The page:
Despite the gloomy weather I was able to capture a few good photos...
Lover's Lane :-) 
Snake Tree - Right off the trail in the Serengeti 
Maybe it should be renamed the Jungle -
"Serengeti" implies grasslands not dense understory and small tree growth!
Recycling at Work...
Around every corner in the Valley a new massive outcropping awaits! 
North Bridge view of the Pequonnock River 
The Rail Trail in the Autumn - tis beautiful..

GPS Trail Map

The map is almost ready - there a just a couple of trails I need to add.  As mentioned, it will eventually replace the FCNEMBA map found here >. The interactive legend will be made available on a large version on a second page.

For those of you who are curious, the map in development can be viewed here > 
This a a temporary link only.

Sunday, October 12, 2014

More Trumbull GPSing...

It was crappy weather wise on Sat but I went in late afternoon and hiked while GPS-ing, starting from the south to north this time. Strangely there were some serious connectivity issues at the south end but once I finally got that settled, I trekked the White Trail and returned on the Blue Trail.  By carefully doing each subsection as a separate GPS for a more precision in the Data Sets, I ended up compiling 30 Plus GPSs! I am using a cheapo Verizon tablet and Map My Ride and it is working out very well  - surprisingly!

Here are the results of the Google Composite Map so far (screenshot).

It was nearly dark at the last stretch of the Blue and my plans for doing more of the Secondary Trails didn't happen. My main concern were the trails just north of the Serengeti and the Central Maze trails, Once I get the majority of them on this map, I will post it on the FCNEMBA site and add some details on utilizing the built in interactive features...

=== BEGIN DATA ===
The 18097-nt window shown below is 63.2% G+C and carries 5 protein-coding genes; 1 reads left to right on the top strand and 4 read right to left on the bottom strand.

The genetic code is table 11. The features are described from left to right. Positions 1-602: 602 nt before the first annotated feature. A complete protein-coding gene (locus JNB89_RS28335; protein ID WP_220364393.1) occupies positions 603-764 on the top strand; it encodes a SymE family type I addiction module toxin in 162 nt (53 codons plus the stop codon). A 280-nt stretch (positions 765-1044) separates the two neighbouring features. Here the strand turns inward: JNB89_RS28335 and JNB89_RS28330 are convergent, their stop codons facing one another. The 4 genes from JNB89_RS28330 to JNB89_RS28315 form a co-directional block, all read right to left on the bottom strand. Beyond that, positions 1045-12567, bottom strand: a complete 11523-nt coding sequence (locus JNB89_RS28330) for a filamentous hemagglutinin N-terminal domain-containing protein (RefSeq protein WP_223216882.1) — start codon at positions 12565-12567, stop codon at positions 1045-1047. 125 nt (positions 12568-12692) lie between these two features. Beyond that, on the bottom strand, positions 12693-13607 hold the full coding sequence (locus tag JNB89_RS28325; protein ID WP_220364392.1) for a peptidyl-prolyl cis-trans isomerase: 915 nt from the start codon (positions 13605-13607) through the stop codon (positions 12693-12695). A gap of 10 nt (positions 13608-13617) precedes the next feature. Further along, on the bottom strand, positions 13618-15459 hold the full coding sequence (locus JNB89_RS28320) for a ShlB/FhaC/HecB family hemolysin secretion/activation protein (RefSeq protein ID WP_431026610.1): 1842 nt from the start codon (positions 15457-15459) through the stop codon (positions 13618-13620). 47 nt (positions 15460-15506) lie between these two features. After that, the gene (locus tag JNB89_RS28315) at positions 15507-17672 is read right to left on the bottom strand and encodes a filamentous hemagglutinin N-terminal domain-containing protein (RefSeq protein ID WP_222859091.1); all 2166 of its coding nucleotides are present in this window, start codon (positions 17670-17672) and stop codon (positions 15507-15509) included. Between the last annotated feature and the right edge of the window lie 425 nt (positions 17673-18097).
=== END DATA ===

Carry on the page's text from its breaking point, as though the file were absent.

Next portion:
Sunday, October 5, 2014

GPSing pValley - ...Carriage Road Remnants

Today--considering the monsoon we had yesterday--I went out to Trumbull (Pequonnock Valley) to hike and GPS trails instead of biking. 

I intend on remapping the FCNEMBA Google map of the Park but doing each blazed trail one at a time. Eventually I will GPS the side trails as well. Very tightly organized data sets separated for each trail will give me more precise control over all the data points. So I hiked in from Whitney and started GPSing (1) the Red Trail going south.

As I was traversing the Red, I finally photographed the faintly discernible remnant of an old carriage road, off of the red trail. It is down the hill after you cross the fire road going south. 
(the view here is looking southeasterly)
After I reached where the Red ends at the White, I (2) returned north on the Yellow. I ran into Kevin and his dogs right before the big climb up to the central maze and he joined me for the trek from there. Sadly something crapped out before the last stretch of the Yellow but I can GPS that next time when I will go in and do the White And Blue.